We have drawn attention to the hazards of producing genetically modified vaccines and therapeutic antibodies. The main threat is the genetic pollution of major food crops resulting in food that is toxic . Humanized MABs structured to attack herpes virus or regulate the human immune system were to be produced by transgenic strains of the green alga Chlamydomonas in large plastic tubes near a beach in Hawaii Chlamydomonas is a common soil microbe so the nature and location of the production facility would risk spreading the transgenic strains and the human genes also to soil microbes .
Molecular pharming (producing pharmaceuticals in transgenic crops) is turning into a new battlefront in the struggle of the global civil society against transgenic crops. Too many governments of industrialised countries appear to be prepared to allow biotech corporations to contaminate our food supply with un-prescribed and dangerous drugs .
There have been at least 29 field tests of transgenic crops known to be producing antibodies, but the actual genes have been deemed confidential business information (CBI). The crops modified include maize and soybean; and the companies testing the transgenic crops are Prodigene, Monsanto and Agracetus, among others. The field releases were in Hawaii, Nebraska, Wisconsin, Iowa, Indiana Minnesota, Puerto Rico, Texas and other states . Other crops and MABs may have been tested, but designated CBI, as are the actual locations of such tests, and no effort has been made to notify bystanders and neighbours that are likely to be directly exposed to the drugs. People may be exposed to MABs from transgenic crops by pollen, dust debris from leaves, stems and flowers, and from polluted surface and groundwater. Once the MAB genes escape to fertilize neighbouring crops, they will persist within the contaminated crops, by virtue of simple Hardy-Weinberg equilibrium in elementary population genetics!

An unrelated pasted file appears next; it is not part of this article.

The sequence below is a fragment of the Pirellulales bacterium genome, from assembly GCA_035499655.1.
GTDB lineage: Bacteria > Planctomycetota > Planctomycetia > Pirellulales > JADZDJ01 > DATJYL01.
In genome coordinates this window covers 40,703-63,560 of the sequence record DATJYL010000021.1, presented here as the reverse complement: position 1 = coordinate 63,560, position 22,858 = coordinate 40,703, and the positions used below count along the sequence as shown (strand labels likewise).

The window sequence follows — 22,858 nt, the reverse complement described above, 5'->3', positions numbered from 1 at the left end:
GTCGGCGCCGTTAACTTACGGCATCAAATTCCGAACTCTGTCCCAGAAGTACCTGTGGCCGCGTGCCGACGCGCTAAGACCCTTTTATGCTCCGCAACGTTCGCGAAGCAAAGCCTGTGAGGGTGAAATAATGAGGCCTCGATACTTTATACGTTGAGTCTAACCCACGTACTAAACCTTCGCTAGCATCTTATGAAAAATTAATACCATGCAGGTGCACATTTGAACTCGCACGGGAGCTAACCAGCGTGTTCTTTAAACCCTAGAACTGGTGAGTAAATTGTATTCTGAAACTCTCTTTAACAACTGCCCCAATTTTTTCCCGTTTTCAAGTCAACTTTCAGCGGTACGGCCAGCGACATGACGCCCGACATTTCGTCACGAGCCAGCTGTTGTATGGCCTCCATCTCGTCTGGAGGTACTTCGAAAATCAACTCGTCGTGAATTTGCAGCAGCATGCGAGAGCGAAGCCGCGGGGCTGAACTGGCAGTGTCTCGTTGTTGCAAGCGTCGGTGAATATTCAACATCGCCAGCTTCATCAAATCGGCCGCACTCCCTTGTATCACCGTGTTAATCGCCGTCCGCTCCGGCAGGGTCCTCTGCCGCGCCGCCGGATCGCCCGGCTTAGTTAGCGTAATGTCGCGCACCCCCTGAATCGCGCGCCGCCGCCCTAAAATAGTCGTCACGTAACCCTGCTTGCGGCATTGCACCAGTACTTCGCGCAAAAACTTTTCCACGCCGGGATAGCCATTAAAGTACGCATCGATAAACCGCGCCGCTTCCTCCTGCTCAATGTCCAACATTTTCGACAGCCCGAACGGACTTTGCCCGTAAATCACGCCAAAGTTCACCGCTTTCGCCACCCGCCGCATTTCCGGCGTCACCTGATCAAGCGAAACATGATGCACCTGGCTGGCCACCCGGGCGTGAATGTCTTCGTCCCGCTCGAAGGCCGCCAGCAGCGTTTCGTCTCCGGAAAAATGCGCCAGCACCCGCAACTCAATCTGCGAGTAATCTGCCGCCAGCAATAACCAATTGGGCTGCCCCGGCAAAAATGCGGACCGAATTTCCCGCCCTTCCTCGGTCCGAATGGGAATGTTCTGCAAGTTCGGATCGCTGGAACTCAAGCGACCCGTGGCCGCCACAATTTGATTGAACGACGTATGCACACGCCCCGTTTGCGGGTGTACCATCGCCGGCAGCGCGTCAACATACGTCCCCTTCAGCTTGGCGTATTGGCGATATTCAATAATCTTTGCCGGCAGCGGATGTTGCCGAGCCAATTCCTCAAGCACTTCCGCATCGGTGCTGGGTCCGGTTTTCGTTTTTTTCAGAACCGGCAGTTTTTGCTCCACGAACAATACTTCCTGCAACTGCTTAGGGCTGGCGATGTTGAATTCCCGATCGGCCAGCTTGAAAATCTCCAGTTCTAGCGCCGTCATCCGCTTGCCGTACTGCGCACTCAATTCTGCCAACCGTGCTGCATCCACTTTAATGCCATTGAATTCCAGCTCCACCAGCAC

There is no case for using crop plants in the open field to produce these drugs, as they could easily be produced in plant cell culture under fully contained conditions.
The secretive field trials should never have been allowed, as they are exposing people, without their knowledge or consent, to drugs that could become life-threatening, as the London drug trial so vividly demonstrated.
The location and nature of current and previous field trials should be made public now before any more damage is done, and all further field trials should be banned.
Article first published 10/04/06